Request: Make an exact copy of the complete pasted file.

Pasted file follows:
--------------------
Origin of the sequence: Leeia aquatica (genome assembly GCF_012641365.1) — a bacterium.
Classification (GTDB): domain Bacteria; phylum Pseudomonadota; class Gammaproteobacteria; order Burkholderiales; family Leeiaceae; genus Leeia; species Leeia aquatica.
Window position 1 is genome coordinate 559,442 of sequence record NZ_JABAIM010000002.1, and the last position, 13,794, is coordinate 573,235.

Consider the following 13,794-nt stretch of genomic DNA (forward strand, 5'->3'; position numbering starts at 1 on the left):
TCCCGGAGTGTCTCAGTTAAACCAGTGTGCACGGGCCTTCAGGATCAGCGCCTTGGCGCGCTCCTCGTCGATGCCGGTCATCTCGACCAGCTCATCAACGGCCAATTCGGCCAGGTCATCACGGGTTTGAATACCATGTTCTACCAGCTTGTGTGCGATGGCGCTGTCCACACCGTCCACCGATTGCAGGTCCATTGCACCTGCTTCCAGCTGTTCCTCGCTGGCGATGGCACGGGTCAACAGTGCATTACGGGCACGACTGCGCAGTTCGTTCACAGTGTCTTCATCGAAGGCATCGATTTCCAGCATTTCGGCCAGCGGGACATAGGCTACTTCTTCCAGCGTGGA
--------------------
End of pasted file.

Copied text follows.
Origin of the sequence: Leeia aquatica (genome assembly GCF_012641365.1) — a bacterium.
Classification (GTDB): domain Bacteria; phylum Pseudomonadota; class Gammaproteobacteria; order Burkholderiales; family Leeiaceae; genus Leeia; species Leeia aquatica.
Window position 1 is genome coordinate 559,442 of sequence record NZ_JABAIM010000002.1, and the last position, 13,794, is coordinate 573,235.

Consider the following 13,794-nt stretch of genomic DNA (forward strand, 5'->3'; position numbering starts at 1 on the left):
TCCCGGAGTGTCTCAGTTAAACCAGTGTGCACGGGCCTTCAGGATCAGCGCCTTGGCGCGCTCCTCGTCGATGCCGGTCATCTCGACCAGCTCATCAACGGCCAATTCGGCCAGGTCATCACGGGTTTGAATACCATGTTCTACCAGCTTGTGTGCGATGGCGCTGTCCACACCGTCCACCGATTGCAGGTCCATTGCACCTGCTTCCAGCTGTTCCTCGCTGGCGATGGCACGGGTCAACAGTGCATTACGGGCACGACTGCGCAGTTCGTTCACAGTGTCTTCATCGAAGGCATCGATTTCCAGCATTTCGGCCAGCGGGACATAGGCTACTTCTTCCAGCGTGGA